House passes voluntary GMO labeling law as Senate girds for fight

GMO Label

The U.S. House of Representatives on Thursday, July 23, passed a hotly debated measure that would set up a system of voluntary labeling of foods made with genetically engineered crops and blocks, including pre-empting a state law set to take effect next year in Vermont.

Dubbed the Safe and Accurate Food Labeling Act by supporters, but the “Deny Americans the Right to Know” or DARK Act, by opponents, the measure was approved 275-150 with 45 Democrats voting for the bill.

House passage marks a victory for food and agricultural companies that have lobbied for the bill, and a blow to opponents, which include consumer, health and environmental groups and organic food industry players.

House members had a heated debate ahead of the vote with supporters claiming GMOs are proven safe. They said mandatory labeling would burden the food industry with unwieldy and costly requirements.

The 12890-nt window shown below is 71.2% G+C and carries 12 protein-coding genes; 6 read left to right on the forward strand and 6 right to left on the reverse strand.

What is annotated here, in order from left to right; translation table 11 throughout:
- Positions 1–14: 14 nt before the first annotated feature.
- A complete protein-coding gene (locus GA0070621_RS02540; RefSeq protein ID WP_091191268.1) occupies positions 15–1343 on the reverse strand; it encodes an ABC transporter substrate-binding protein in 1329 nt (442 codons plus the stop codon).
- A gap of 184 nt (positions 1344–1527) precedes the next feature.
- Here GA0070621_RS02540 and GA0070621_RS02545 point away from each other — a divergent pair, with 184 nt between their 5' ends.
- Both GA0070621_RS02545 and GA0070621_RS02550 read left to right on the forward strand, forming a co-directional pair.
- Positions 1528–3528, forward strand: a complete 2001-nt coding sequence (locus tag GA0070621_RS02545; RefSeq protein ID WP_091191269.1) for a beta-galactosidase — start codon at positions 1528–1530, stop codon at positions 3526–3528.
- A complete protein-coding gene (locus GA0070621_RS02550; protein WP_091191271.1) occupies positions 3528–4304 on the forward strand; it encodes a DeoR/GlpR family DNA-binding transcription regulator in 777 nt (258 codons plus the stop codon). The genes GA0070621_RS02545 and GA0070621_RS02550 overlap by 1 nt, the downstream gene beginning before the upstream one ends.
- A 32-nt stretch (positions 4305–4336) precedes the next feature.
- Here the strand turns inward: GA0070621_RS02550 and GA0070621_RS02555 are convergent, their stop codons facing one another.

Opponents countered that 64 other countries require labeling of GMO foods, the science on safety is mixed, and consumers have a right to know if their food is made with GMOs.

Representative G.K. Butterfield, also a Democrat, said the bill would require regulators to examine the safety profile of new GMO foods, replacing a voluntary consultation process, and set a national standard for voluntary GMO labeling.

The GLP aggregated and excerpted this blog/article to reflect the diversity of news, opinion and analysis. Read full, original post: House passes anti-GMO labeling law

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